In our classes, prior to the closing ceremony, it customary for the instructor to ask, "Are there any questions?". Usually these are answered with briefly, then any announcements are made, and the we pack up, get changed into civvies, and go straight home*.
This format is fine for covering Q&A about administrative matters, but not ideal for consolidating learning. While I have been toying with extending the time available to allow greater reflection and sharing about technical matters, I am coming round to thinking that keeping it brief is fine, and other approaches may work better anyway for enhancing reflection and learning.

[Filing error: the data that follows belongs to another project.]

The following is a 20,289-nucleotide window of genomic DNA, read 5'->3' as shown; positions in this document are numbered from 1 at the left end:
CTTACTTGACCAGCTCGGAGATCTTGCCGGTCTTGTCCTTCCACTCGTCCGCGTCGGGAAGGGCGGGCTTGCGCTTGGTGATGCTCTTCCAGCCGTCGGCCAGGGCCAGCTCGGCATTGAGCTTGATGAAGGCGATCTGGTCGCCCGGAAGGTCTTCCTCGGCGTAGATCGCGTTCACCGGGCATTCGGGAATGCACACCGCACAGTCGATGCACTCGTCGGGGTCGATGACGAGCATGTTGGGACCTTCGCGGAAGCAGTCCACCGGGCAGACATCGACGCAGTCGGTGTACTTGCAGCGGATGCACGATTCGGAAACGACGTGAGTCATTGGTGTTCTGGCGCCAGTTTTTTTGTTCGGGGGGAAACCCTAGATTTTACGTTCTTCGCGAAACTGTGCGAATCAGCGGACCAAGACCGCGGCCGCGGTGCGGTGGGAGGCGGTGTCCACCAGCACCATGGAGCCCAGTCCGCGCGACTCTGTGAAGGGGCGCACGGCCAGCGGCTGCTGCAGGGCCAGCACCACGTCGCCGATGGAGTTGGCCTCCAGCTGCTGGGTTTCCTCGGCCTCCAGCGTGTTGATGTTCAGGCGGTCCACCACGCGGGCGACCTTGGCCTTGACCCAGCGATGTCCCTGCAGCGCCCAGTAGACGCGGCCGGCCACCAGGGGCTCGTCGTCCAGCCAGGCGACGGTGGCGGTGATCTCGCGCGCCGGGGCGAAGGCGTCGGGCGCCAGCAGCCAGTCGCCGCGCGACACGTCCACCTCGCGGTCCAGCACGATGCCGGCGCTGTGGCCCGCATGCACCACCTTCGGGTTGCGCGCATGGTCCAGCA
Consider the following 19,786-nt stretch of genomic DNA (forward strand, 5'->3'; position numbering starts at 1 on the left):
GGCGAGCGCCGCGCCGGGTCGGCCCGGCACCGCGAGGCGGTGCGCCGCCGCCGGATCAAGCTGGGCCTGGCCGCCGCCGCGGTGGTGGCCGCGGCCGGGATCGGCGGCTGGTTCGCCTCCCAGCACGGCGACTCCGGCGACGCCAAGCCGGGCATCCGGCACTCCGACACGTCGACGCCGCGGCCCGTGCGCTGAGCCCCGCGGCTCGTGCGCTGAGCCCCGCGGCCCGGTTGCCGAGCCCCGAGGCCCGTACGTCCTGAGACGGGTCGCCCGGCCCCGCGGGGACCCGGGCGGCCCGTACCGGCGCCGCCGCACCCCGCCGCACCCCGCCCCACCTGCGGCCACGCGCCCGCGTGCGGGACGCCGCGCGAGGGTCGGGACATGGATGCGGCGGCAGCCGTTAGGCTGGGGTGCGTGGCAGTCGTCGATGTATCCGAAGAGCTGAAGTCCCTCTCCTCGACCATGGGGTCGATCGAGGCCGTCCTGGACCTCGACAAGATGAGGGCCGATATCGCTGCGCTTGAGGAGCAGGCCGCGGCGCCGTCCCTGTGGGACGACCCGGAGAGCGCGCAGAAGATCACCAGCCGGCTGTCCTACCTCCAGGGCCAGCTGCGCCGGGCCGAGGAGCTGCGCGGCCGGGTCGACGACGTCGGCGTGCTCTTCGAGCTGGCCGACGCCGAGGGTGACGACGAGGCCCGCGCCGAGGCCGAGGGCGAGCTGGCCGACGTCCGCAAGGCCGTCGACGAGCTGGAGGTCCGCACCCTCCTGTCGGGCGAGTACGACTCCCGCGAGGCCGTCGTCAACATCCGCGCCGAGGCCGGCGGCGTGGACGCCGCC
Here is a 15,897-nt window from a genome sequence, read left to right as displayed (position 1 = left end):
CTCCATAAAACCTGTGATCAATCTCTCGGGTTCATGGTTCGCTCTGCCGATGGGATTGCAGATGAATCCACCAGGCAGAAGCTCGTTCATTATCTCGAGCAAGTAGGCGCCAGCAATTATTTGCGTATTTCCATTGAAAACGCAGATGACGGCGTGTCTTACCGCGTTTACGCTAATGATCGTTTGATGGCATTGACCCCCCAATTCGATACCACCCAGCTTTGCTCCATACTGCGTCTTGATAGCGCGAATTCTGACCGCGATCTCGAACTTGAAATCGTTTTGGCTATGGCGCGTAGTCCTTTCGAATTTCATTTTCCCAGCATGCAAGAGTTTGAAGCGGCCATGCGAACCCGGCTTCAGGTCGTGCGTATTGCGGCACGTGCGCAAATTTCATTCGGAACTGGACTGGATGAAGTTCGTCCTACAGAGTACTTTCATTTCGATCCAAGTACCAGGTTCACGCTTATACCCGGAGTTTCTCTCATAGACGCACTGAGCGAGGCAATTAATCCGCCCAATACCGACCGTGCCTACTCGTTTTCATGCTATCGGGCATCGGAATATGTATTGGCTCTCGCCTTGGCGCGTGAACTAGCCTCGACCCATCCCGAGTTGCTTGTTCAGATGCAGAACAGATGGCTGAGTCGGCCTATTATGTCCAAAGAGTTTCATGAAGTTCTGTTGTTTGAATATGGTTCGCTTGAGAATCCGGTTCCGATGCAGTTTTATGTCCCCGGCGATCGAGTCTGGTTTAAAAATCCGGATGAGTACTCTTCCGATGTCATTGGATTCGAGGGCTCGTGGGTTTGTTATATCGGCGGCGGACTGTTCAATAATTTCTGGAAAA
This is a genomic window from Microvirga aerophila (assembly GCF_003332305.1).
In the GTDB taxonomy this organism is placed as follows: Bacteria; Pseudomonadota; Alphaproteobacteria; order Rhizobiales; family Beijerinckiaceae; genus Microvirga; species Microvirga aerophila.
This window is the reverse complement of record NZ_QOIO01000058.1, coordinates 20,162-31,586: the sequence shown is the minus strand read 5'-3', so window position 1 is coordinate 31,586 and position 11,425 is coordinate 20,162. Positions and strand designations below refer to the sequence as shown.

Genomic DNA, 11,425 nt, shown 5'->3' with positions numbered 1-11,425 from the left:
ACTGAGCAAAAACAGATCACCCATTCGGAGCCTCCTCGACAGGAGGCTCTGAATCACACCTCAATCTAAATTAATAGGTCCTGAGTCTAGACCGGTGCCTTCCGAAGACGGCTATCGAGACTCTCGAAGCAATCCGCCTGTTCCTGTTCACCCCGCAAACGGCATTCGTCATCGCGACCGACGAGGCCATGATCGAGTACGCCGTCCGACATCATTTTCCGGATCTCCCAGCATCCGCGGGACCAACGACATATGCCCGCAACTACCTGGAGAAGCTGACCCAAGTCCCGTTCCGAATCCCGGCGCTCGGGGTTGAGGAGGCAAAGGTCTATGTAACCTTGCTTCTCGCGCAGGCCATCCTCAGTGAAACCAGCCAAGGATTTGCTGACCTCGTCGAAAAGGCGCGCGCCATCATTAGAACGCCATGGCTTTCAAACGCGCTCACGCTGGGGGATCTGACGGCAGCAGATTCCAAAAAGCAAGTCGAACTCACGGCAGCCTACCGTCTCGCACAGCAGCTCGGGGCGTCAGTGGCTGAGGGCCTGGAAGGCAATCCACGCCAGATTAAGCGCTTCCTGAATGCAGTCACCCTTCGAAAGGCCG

One approach that appeals is used by one of our Shihans. After giving the class a new or challenging exercise to work on, he'll often get the group to debrief by having the class form a circle around him and each in turn describe something they just learned or observed. This encourages reflection, and also gives everyone the benefit of picking up on the perspectives and observations of others. The instructor is also at liberty to respond briefly to some of the observations, but it's not compulsory. I think I'll trial this method for a while in my class.
Another good way to help consolidate one's own learning is to make notes after each class. And review them later.
*Or hang round and chat, but that makes for a late night.
Knife practice in aikido
21 hours ago